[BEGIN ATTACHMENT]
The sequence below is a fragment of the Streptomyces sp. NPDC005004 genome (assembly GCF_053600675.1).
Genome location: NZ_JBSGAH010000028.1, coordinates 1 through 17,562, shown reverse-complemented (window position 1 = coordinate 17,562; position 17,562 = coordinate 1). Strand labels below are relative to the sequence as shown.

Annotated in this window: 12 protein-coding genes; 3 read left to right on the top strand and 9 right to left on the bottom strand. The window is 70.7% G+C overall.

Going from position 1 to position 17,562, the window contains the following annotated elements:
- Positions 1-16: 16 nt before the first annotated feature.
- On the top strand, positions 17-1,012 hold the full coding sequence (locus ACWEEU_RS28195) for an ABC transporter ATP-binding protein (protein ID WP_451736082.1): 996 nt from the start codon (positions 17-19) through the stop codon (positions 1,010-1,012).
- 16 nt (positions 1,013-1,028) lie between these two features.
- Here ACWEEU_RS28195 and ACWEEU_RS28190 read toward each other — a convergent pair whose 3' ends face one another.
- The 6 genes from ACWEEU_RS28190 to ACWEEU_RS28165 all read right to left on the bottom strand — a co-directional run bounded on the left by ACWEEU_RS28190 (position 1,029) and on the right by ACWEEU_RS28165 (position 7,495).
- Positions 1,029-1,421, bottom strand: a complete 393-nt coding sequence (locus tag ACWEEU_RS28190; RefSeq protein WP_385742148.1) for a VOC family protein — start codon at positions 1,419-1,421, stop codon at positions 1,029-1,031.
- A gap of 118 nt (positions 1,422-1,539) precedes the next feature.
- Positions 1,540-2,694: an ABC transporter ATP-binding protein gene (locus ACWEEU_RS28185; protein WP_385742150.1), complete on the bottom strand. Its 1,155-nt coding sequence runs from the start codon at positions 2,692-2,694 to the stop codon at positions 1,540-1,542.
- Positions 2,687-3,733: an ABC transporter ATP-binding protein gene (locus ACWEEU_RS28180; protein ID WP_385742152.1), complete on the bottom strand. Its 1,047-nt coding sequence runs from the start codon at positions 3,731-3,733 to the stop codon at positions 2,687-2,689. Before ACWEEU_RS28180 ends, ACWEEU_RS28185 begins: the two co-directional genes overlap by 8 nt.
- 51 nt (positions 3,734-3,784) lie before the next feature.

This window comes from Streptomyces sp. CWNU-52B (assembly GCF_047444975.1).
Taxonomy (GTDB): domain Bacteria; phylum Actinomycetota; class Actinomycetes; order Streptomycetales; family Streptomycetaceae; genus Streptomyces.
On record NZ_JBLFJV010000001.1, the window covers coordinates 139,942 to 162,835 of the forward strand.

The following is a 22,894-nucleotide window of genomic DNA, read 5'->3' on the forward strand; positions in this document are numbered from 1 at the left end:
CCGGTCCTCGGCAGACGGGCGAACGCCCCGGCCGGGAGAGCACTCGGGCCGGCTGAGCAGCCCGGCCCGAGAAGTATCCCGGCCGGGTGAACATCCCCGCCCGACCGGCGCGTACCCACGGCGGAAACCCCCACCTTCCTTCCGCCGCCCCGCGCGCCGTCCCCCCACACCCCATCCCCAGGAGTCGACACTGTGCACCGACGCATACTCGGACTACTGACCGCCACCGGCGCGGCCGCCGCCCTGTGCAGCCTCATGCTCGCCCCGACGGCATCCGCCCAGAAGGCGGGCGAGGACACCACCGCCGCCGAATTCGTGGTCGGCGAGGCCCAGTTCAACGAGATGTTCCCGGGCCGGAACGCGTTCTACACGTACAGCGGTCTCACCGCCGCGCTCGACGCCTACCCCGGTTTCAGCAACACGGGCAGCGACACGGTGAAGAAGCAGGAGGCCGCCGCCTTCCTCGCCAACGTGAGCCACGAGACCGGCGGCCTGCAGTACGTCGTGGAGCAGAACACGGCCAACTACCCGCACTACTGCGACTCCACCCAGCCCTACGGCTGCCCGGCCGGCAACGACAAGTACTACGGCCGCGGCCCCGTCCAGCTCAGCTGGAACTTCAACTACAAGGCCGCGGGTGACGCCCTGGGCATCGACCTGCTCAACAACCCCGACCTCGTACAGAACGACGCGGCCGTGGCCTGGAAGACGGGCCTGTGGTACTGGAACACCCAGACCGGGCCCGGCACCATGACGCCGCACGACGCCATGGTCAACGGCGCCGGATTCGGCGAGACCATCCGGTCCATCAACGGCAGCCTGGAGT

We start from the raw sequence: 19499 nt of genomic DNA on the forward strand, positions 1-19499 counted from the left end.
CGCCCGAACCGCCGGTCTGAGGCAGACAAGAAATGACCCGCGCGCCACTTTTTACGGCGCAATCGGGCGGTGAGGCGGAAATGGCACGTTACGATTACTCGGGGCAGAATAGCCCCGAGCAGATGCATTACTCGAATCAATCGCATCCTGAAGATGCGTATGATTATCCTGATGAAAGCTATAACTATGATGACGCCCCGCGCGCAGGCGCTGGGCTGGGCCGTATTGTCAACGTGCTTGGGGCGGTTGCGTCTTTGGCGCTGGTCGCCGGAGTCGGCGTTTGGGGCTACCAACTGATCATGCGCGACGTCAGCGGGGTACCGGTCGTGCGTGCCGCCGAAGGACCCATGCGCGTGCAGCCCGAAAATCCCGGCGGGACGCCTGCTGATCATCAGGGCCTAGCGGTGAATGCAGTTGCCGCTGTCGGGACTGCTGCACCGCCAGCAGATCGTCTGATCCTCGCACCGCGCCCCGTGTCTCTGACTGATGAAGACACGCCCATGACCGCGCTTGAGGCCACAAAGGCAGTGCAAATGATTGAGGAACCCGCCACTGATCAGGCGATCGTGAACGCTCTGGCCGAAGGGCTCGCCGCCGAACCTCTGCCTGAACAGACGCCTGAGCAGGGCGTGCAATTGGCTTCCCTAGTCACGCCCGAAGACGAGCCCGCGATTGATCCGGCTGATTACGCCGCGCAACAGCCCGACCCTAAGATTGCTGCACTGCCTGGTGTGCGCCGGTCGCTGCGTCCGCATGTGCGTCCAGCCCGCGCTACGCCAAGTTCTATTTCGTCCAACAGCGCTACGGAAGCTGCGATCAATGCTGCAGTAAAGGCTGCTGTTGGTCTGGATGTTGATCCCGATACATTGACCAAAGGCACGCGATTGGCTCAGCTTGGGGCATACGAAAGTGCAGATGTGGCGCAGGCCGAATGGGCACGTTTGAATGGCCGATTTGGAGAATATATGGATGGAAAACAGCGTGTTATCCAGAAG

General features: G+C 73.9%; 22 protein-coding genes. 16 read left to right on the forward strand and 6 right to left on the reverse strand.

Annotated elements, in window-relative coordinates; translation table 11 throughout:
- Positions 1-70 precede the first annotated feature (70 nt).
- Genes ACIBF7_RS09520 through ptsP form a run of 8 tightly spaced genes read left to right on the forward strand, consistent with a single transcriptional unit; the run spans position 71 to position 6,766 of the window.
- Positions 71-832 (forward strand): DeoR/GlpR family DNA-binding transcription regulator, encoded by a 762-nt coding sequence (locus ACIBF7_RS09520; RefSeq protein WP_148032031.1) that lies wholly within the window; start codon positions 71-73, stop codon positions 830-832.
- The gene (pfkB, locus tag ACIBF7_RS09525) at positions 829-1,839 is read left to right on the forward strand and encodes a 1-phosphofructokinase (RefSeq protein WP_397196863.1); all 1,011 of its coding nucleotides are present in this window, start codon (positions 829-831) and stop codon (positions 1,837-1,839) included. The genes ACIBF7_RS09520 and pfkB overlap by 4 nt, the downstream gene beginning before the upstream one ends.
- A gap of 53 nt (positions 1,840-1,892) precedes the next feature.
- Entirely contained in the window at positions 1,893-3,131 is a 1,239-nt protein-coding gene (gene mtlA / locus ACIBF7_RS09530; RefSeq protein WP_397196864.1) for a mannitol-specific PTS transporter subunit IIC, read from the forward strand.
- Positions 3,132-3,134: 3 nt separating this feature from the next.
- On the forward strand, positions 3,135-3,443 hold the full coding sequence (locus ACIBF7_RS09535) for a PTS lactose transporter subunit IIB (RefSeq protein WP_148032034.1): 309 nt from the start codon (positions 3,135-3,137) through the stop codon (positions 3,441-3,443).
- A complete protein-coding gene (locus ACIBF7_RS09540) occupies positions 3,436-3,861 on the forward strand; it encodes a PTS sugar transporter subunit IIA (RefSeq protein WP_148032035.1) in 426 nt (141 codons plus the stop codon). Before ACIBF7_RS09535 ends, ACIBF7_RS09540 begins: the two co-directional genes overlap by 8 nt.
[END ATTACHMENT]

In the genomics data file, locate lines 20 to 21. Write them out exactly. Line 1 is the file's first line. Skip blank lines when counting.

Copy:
We start from the raw sequence: 19499 nt of genomic DNA on the forward strand, positions 1-19499 counted from the left end.
CGCCCGAACCGCCGGTCTGAGGCAGACAAGAAATGACCCGCGCGCCACTTTTTACGGCGCAATCGGGCGGTGAGGCGGAAATGGCACGTTACGATTACTCGGGGCAGAATAGCCCCGAGCAGATGCATTACTCGAATCAATCGCATCCTGAAGATGCGTATGATTATCCTGATGAAAGCTATAACTATGATGACGCCCCGCGCGCAGGCGCTGGGCTGGGCCGTATTGTCAACGTGCTTGGGGCGGTTGCGTCTTTGGCGCTGGTCGCCGGAGTCGGCGTTTGGGGCTACCAACTGATCATGCGCGACGTCAGCGGGGTACCGGTCGTGCGTGCCGCCGAAGGACCCATGCGCGTGCAGCCCGAAAATCCCGGCGGGACGCCTGCTGATCATCAGGGCCTAGCGGTGAATGCAGTTGCCGCTGTCGGGACTGCTGCACCGCCAGCAGATCGTCTGATCCTCGCACCGCGCCCCGTGTCTCTGACTGATGAAGACACGCCCATGACCGCGCTTGAGGCCACAAAGGCAGTGCAAATGATTGAGGAACCCGCCACTGATCAGGCGATCGTGAACGCTCTGGCCGAAGGGCTCGCCGCCGAACCTCTGCCTGAACAGACGCCTGAGCAGGGCGTGCAATTGGCTTCCCTAGTCACGCCCGAAGACGAGCCCGCGATTGATCCGGCTGATTACGCCGCGCAACAGCCCGACCCTAAGATTGCTGCACTGCCTGGTGTGCGCCGGTCGCTGCGTCCGCATGTGCGTCCAGCCCGCGCTACGCCAAGTTCTATTTCGTCCAACAGCGCTACGGAAGCTGCGATCAATGCTGCAGTAAAGGCTGCTGTTGGTCTGGATGTTGATCCCGATACATTGACCAAAGGCACGCGATTGGCTCAGCTTGGGGCATACGAAAGTGCAGATGTGGCGCAGGCCGAATGGGCACGTTTGAATGGCCGATTTGGAGAATATATGGATGGAAAACAGCGTGTTATCCAGAAG